Last year, at only 21 years, Sofiea Sakhi Karimi was forced to retire from her brief but celebrated career in the Afghan media owing to growing threats and violence against media workers in her country. “Working in Afghanistan as a journalist always carried a risk – I lost a colleague in 2015 suicide bombing at Lycee Istaqlal High School – but things have steadily worsened, especially if you are woman in media,” she said.
A prominent face on Ariana TV, Karimi started working in the media in 2015, when the news industry in Afghanistan was rapidly expanding. “I come from a family of journalists and media personalities, particularly women, who’ve inspired me to be a part of this world of media,” she said.
Karimi went on to become a presenter and a radio host covering stories on culture, entertainment, and social issues pertaining to women. “I loved my work, especially because it allowed me to highlight issues of women and talk about powerful women to inspire the youth,” she said, describing the many shows she produced and hosted.
But as insurgent violence increased over the past year, Karimi found the conflict had come much too close to her. “Many of our friends received threats or were targeted, some survived and some were killed,” she said. “That had a big mental impact on myself and my husband, who is also a journalist.”
Since the United States and the Taliban signed a in February 2020, Afghanistan has seen a spike in assassinations – 169 percent, according to the Afghan Independent Human Rights Commission – targeting, among others, civil society and media workers.
One of those killed was Yama Saiwash, Karimi’s friend and a fellow journalist, who was targeted on her wedding day. Saiwash’s killing was the immediate trigger for Karimi to decide she could no longer continue in the media. “I didn’t want to end up as one of the bodies,” she explained.
Already, her husband, Shafi Karimi, a journalist with Radio Azadi, had received threats from insurgent groups. In November 2020, his colleague, Elias Dayee, would be assassinated by the Taliban in Helmand.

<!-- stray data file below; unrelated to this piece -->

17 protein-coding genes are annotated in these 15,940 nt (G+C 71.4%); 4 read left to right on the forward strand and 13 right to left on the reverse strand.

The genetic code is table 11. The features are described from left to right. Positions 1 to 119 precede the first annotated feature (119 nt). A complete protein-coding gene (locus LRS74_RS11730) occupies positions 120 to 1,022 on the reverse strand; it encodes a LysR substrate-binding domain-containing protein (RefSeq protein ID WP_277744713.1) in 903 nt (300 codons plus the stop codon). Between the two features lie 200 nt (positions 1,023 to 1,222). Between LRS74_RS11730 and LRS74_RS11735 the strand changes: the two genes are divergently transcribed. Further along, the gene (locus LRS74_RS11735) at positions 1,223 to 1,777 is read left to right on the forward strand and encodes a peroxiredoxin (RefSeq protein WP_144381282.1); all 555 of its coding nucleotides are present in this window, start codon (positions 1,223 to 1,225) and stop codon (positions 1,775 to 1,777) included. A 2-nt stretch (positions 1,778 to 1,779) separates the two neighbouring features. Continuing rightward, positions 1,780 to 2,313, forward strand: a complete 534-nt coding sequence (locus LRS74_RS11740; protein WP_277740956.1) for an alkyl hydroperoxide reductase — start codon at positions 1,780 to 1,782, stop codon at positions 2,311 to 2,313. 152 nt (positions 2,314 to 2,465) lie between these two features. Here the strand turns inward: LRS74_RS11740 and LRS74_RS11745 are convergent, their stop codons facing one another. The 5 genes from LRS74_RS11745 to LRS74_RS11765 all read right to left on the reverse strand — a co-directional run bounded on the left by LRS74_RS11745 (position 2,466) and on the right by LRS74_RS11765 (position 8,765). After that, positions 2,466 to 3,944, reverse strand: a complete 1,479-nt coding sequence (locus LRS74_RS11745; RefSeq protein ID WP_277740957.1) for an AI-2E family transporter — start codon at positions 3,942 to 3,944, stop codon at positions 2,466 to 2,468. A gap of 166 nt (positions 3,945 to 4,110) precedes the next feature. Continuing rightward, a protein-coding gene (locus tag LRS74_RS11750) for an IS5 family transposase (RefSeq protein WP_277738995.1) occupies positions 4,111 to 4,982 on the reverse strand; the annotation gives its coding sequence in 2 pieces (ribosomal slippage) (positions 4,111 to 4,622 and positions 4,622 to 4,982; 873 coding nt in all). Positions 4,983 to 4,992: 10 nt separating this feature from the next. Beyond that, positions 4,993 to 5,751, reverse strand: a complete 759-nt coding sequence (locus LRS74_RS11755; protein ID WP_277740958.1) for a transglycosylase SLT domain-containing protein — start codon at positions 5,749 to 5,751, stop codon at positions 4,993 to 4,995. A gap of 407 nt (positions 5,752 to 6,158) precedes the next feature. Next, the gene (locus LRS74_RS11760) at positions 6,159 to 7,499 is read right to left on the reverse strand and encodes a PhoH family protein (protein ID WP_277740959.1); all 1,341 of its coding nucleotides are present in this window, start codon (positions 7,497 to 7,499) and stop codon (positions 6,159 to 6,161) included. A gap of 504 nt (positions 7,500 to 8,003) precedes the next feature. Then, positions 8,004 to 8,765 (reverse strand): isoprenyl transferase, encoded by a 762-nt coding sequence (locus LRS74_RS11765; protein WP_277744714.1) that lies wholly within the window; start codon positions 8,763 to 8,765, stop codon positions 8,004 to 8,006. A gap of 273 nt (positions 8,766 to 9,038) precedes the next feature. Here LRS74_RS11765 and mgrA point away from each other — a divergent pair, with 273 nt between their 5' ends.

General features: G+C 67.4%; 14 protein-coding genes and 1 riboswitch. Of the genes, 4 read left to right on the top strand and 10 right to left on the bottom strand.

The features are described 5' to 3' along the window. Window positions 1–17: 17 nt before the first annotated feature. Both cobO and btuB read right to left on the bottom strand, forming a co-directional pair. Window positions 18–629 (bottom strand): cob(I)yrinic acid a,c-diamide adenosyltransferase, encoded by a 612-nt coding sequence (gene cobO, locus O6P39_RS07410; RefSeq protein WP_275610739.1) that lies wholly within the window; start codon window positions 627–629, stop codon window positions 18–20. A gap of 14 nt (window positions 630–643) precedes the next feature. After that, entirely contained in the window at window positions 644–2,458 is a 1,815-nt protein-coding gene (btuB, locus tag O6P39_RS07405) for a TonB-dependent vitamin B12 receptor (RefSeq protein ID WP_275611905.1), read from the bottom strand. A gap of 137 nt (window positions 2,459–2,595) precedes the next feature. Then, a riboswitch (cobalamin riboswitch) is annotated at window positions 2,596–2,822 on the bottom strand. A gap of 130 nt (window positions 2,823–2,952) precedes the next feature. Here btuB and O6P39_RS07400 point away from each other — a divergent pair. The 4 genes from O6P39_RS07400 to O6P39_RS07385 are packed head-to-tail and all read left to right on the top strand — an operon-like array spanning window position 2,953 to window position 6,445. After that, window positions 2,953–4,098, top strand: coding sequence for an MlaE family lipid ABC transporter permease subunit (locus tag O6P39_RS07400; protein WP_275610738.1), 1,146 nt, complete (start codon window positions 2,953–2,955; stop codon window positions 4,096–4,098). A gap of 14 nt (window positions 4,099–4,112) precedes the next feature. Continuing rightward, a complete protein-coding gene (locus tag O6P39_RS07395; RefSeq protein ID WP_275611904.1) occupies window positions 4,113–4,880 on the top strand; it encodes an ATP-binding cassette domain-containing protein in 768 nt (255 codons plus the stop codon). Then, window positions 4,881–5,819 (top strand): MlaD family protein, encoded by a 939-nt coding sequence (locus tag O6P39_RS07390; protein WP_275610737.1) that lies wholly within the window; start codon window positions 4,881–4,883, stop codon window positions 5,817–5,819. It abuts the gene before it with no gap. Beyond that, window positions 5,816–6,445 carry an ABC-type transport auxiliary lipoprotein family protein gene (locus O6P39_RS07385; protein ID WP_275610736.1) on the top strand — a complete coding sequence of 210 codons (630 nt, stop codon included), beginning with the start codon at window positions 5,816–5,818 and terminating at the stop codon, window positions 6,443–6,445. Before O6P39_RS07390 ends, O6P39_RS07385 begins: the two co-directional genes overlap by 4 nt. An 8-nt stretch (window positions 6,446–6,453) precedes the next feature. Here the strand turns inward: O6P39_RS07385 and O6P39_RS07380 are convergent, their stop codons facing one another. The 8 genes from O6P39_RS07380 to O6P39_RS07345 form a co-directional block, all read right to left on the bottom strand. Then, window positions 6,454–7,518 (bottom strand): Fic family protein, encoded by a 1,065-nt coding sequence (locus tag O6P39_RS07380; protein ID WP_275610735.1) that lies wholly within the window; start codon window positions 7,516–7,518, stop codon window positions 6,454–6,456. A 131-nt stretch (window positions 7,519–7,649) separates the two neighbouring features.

“We have been under extreme mental pressure and dread this past year,” Karimi said.
Her outspoken demeanour on TV shows and her social activities, including the running of a fashion boutique, had made her a target for the Taliban and the Islamic State that have long disapproved of independent, vocal women.
The Taliban have a history of perpetrating violence against women, refusing them the rights to education and employment when they controlled Afghanistan in the late 1990s. Afghan women have made , including the mass media, since the Tablian were overthrown by the United States and its allies in 2001.
Karimi is far from being the only woman to leave journalism for fear of violence, or worse. According to a released on March 8 by the Afghan Journalist Safety Committee, the presence of women media workers and journalists declined by 18 percent in the first half of 2020. “The figures for the first six months of the solar calendar showed that the number of women working for media in Afghanistan has dropped from 1,678 to 1377,” the AJSC said.
Nine of the country’s 34 provinces, the report noted, did not have a single female journalist employed with any news outlet.